Softball takes two out of three from Spartans over weekend
PITCHER KATE GREENOUGH delivers a pitch during the Aggies’ weekend series against the Spartans of San Jose State. Greenough started two games and logged victories in each of them. CARL WILSON photo
By TYLER HUSKINSON and LANDON HEMSLEY
Friday The Utah State Aggies softball team split a doubleheader against the San Jose State Spartans on Friday, April 22, on Johnson Field. The Aggies won the first game, 4-2, and lost the second, 2-1. The Western Athletic Conference victory snapped an eight-game losing streak. “They were both good games,” said Aggie head coach Carissa Millsap-Kalaba. “They were competitive and challenging. They were gut wrenching, but at the same time those kind of games are a lot of fun. It’s a test to see where you are.” Senior pitcher Kate Greenough pitched a brilliant game in part one of the doubleheader. Greenough struck out a season-high nine batters, walked five batters and allowed two earned runs on five hits in seven innings of work. Millsap-Kalaba said she was pleased with Greenough’s performance on many levels. “She did a really good job in regards to mixing up the speeds, throwing where they didn’t think they were going to hit,” MillsapKalaba said. “She pitched very smart. She went for accuracy. Kate today really showed that she’s a senior and showed her maturity on the mound.” However, Greenough couldn’t take the credit. “Simone Hubbard called the pitches today and she did a fantastic
job, and I give my credit to Simone,” Greenough said. “She did a great job mixing up batters, keeping them off balance. It really showed. A lot of called strikes, which means they were surprised.” Freshman second baseman Tina Ferguson proved to be the hero in game one, hitting a walk off threerun homer with two outs in the bottom of the seventh. Ferguson knocked out her sixth home run of the season and her third of the week. San Jose State scored first with two runs in the top of the third inning. Greenough got the first two outs of the inning, then Alyssa Sulay started the rally, reaching on a fielder’s choice and stole second. Aggie catcher Hubbard committed an error, allowing Sulay to advance to third. Greenough walked the next two batters to load the bases. Spartans Brittany McConnell came through with a two-out single to left center to score two. Utah State got one run back in the bottom of the fifth inning when senior center fielder Nicole (Rupp) Tindall led off the inning with a walk and moved to second on a ground out by junior left fielder Megan McDonald. Junior right fielder Joreigh Landers knocked Tindall home to cut the lead in half with a single, her 10th RBI of the season. After the first Aggie batter of the seventh inning grounded out, Tindall kept the Aggies alive with a single to right field. Then with two outs and Tindall still on first, Landers added a single of her own to put two runners on with two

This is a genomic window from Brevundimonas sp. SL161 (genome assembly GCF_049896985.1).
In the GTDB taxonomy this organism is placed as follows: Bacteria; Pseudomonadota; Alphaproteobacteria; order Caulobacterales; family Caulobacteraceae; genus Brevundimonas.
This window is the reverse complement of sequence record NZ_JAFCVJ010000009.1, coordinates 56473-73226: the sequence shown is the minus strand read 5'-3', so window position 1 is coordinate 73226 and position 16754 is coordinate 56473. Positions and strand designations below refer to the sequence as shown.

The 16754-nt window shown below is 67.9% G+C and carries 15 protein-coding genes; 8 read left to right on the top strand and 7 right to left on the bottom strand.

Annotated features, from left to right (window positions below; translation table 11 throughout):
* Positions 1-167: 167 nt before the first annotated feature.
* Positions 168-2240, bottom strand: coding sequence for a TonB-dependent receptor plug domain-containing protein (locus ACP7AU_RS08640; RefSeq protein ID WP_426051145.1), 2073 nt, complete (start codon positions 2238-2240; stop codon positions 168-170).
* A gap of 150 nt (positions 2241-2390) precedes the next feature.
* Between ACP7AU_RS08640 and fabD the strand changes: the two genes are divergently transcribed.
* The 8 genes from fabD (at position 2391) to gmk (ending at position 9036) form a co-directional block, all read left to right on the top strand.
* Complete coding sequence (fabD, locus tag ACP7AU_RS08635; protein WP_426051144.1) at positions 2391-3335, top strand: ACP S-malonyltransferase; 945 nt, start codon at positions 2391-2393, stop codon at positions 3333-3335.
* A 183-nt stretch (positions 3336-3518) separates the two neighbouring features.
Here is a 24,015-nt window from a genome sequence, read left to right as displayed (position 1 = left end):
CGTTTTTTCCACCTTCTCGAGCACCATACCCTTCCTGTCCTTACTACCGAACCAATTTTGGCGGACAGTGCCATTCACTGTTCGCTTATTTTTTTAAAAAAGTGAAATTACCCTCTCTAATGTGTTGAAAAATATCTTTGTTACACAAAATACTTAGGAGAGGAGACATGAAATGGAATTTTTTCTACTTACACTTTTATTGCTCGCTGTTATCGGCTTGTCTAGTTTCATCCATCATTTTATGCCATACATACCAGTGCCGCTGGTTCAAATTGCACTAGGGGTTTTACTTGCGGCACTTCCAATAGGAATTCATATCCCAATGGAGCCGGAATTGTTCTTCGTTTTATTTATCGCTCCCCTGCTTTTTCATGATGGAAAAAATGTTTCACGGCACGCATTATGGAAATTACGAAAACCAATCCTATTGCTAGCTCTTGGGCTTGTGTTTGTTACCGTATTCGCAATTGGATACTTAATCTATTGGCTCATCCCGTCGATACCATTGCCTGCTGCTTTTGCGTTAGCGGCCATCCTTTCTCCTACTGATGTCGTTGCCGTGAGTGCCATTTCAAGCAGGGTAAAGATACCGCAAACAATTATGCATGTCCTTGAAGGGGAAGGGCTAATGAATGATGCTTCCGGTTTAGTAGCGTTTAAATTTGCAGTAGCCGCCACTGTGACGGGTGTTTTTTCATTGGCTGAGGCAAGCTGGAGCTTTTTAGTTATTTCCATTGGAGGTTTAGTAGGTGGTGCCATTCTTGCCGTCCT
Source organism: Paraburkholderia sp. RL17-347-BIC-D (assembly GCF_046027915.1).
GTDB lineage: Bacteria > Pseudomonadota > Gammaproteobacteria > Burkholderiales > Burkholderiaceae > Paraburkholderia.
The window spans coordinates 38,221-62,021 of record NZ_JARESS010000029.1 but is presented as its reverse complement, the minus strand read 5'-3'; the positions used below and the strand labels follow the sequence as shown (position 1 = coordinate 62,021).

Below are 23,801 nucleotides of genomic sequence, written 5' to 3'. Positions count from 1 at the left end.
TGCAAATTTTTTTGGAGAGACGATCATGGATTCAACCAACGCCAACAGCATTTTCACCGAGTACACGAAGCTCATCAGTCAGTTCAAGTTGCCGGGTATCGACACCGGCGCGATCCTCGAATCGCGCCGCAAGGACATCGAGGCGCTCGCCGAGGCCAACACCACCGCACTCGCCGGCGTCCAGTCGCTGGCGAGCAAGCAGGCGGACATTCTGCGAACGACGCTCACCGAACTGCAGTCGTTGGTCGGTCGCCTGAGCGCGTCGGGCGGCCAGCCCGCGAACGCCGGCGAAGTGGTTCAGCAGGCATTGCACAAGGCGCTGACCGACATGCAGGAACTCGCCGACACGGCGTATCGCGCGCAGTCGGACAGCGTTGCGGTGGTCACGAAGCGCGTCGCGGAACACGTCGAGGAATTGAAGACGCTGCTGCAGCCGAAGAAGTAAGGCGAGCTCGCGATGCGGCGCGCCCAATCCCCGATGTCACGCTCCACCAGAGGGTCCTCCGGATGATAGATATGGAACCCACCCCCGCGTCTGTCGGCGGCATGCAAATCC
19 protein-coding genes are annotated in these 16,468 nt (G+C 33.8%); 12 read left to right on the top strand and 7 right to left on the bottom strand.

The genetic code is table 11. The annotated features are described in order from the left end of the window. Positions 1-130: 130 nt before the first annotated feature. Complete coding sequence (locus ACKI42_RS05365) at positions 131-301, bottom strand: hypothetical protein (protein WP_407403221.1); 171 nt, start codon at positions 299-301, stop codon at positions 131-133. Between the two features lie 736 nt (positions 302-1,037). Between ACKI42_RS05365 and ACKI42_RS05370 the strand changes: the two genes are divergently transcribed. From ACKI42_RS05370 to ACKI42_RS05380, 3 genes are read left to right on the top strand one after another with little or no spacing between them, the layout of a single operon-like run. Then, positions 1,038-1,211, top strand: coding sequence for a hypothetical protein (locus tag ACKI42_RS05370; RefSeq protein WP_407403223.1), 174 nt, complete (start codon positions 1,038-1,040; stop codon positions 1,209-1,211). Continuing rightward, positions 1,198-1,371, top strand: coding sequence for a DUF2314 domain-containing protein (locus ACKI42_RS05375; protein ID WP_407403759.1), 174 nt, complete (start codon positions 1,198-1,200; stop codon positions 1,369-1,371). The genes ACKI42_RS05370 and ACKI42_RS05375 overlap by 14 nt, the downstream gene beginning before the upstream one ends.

outs, and the Ags trailing by one. Ferguson then hit the decisive blow with a three-run home run to center field. The home run was her sixth of the season and the third of the week. The Aggies received a scare in the top of the fifth when Greenough got a rocket comeback shot off her ankle. The team trainer and Greenough took time to make sure she was fit to continue pitching. Greenough finished off the inning, striking out the side. “I was really mad at first and then I think that was an adrenaline thing and then I just realized that my team was playing great behind me and they were doing the things they needed to do,” Greenough said. “If I have to pitch two more innings with a bum ankle, that’s the least I can do. Freshman Shelby Tyteca pitched a strong game as well in part two of the the doubleheader. Tyteca walked two, struck out two and allowed no earned runs. However, the Aggie infielders struggled, committing four errors that led to two Spartan runs. “Shelby pitched really well, holding them at bay,” Millsap-Kalaba said. “In the second game we had four errors which didn’t help our cause considering that two of those errors they (Spartans) scored runs on.” San Jose State, once again, scored first, plating two in the third inning, the same inning that the Spartans